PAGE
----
The Provincial Land Office of Maryland was responsible for distributing land from 1634 to 1777 on behalf of the Lord Proprietor. Land owners acquired their plots by means of a warrant, followed by a patent. Information concerning these land records is found in the Warrants and Patents series of the Provincial Land Office located at the Maryland State Archives. The late Peter Wilson Coldham indexed the records in his five-volume series, Settlers of Maryland, published by the Genealogical Publishing Company.
Owing to England’s “Glorious Revolution,” the Lord Proprietor’s personal hold on land affairs was much weakened during the period from 1689 to 1715. However, it was immediately revived when his proprietary rights were restored in 1715 (Hartsook and Skordas, Land Office and Prerogative Court Records). The Lord Proprietor’s Rent Rolls and the Debt Books, the means by which the Lord Proprietor kept track of the rents due him, both commence in 1715 (though some are no longer extant).
Each piece of land granted by the Lord Proprietor was subject to a yearly rent according to the terms of the patent. The surviving Rent Rolls consist of entries for each tract of land patented, plus the name of the person for whom the land was originally surveyed, the present owner, the acreage, and the rent. Alienations, or subsequent sales and leases of the piece of land, are also included.
The Debt Books list persons owning land, giving the names of the parcel(s) and the acreage of each tract that the person owned for each year rent was collected. They are arranged by county, by year, and then by the name of the person paying the rent. There are a total of 54 libers, covering all of Maryland’s counties. The extant Debt Books for the Western Shore counties are essentially annual, dating from 1753 to 1774. (The Debt Books for 1750 for five Western Shore counties–Anne Arundel, Baltimore, Charles, Prince George’s, and Frederick–are found in the Calvert Papers, located at the Maryland State Archives.) The extant Debt Books for the Eastern Shore counties are also essentially annual, dating from 1733 to 1775.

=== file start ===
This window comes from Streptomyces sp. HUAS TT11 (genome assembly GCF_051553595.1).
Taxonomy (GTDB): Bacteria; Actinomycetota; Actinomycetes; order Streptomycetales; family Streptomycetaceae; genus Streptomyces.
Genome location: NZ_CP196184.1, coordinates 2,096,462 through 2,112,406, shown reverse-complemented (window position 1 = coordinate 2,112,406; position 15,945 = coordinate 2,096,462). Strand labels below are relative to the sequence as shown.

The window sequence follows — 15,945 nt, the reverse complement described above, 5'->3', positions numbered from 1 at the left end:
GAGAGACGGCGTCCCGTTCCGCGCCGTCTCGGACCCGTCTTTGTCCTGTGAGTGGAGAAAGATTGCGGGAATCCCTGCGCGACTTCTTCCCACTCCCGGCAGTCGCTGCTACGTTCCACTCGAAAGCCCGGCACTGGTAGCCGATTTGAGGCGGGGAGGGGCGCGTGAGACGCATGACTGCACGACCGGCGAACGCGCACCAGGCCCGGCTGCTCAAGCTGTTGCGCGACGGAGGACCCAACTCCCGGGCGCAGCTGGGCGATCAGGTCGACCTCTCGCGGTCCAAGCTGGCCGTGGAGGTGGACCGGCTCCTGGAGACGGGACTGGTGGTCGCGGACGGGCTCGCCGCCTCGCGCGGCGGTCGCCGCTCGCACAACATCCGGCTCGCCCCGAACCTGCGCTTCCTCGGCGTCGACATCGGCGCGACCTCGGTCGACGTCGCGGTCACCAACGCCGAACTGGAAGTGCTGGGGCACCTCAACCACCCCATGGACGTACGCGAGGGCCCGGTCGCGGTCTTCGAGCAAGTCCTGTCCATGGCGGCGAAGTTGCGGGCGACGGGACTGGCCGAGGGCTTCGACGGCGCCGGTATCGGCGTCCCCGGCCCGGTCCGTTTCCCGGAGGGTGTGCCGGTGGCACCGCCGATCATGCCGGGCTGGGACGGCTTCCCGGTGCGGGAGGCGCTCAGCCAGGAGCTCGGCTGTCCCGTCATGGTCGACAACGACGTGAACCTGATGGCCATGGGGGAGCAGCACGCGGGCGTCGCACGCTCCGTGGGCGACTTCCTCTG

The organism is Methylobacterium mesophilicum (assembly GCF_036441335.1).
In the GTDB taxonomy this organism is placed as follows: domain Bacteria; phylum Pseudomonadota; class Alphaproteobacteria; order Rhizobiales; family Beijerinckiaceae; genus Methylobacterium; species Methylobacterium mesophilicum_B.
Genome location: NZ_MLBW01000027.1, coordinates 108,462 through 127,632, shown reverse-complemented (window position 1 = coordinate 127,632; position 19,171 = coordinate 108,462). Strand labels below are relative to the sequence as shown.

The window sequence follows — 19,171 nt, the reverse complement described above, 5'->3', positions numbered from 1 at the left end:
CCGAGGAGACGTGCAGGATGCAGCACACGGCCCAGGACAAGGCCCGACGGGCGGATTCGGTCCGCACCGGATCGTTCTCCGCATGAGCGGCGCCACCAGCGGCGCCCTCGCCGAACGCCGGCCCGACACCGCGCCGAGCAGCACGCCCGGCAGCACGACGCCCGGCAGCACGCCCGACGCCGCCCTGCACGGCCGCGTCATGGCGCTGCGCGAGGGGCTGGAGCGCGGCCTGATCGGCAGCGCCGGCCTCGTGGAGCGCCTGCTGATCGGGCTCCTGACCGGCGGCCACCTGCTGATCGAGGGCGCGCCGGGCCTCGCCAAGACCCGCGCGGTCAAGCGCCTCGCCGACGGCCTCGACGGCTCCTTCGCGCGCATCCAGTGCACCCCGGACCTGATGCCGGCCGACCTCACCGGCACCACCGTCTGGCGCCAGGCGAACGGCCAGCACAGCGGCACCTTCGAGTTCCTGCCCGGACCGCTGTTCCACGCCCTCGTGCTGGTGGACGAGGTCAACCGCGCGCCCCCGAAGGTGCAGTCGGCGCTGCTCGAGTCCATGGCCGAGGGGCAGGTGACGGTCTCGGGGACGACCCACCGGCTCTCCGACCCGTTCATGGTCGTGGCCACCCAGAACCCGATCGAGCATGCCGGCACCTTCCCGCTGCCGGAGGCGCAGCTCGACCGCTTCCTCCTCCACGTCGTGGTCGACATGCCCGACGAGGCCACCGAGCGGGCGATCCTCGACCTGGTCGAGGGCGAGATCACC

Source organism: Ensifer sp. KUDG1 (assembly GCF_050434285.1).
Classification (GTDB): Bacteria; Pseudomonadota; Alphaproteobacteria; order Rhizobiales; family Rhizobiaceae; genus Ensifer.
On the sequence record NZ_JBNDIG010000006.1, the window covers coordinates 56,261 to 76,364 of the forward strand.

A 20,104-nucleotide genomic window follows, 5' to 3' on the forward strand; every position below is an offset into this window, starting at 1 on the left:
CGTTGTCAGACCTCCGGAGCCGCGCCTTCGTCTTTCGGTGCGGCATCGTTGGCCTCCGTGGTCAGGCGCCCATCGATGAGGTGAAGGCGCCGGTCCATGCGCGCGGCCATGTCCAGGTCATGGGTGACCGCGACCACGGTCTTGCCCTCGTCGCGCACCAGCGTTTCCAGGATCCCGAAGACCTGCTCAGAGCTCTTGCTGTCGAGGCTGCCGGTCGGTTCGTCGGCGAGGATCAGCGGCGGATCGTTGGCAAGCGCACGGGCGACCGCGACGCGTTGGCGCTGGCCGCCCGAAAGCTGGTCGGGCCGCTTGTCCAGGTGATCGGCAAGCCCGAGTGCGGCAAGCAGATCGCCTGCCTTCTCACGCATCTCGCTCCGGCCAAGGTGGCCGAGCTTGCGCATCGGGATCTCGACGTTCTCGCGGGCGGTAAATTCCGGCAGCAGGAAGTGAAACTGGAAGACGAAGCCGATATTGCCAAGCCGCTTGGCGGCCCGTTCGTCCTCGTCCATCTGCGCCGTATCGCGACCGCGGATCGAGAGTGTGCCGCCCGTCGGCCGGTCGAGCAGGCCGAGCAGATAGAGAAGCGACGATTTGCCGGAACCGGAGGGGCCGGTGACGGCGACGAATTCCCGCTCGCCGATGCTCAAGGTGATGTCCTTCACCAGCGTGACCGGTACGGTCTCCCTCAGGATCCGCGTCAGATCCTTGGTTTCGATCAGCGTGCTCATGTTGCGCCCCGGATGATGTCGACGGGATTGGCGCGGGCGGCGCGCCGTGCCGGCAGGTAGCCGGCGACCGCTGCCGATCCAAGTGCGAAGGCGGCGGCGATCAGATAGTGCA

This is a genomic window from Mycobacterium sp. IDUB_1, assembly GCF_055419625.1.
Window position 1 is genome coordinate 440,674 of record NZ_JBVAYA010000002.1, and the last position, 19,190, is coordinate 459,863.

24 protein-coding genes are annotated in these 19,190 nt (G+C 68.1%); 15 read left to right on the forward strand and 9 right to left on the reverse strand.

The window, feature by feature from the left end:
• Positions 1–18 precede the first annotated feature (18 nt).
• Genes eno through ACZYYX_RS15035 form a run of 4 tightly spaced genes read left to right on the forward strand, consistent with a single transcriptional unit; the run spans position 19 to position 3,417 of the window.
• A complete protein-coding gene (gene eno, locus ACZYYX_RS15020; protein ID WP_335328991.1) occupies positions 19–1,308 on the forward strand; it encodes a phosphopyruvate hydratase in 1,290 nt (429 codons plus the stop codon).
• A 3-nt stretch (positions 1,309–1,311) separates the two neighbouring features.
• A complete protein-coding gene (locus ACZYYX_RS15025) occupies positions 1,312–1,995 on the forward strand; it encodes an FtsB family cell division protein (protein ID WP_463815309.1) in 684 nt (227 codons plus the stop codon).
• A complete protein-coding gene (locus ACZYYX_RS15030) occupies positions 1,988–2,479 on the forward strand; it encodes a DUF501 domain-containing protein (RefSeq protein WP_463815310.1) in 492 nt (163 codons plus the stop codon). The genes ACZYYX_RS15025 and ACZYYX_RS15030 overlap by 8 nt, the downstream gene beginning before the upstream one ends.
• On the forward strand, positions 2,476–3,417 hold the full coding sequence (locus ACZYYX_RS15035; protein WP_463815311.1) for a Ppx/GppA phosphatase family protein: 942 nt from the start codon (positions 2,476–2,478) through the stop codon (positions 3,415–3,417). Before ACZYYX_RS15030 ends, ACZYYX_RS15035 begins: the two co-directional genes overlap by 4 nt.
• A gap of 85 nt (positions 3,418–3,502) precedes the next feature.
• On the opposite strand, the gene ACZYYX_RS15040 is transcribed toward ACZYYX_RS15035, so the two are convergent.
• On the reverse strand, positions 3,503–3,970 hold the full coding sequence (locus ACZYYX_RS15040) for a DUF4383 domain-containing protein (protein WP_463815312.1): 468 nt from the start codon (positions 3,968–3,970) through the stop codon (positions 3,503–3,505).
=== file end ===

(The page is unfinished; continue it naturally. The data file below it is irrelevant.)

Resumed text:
The great value of the Provincial Land Office Debt Books is that they enable the genealogist to track land ownership over various years in cases of intestate estates, land inherited by women, and land that is not specified in a will. They are now the basis of a new series of record abstracts from Vernon L. Skinner, compiler of the 42-volume series covering the Testamentary Proceedings of the Prerogative Court of Maryland.
This volume is the third in a series covering St. Mary’s County, an original county formed in 1637. Since St. Mary’s is also a “burned county” (i.e., the courthouse burned and no probate or land records exist prior to 1777), its Debt Books take on added importance. The information in this series is presented in a tabular form as follows: liber and folio citation, with any pertinent date; name of the person paying the taxes; name of the tract of land and amount of acreage. Each volume in the series is indexed by the name of the land owner and his/her track, and, on average, each volume identifies about 9,000 parcels of land.
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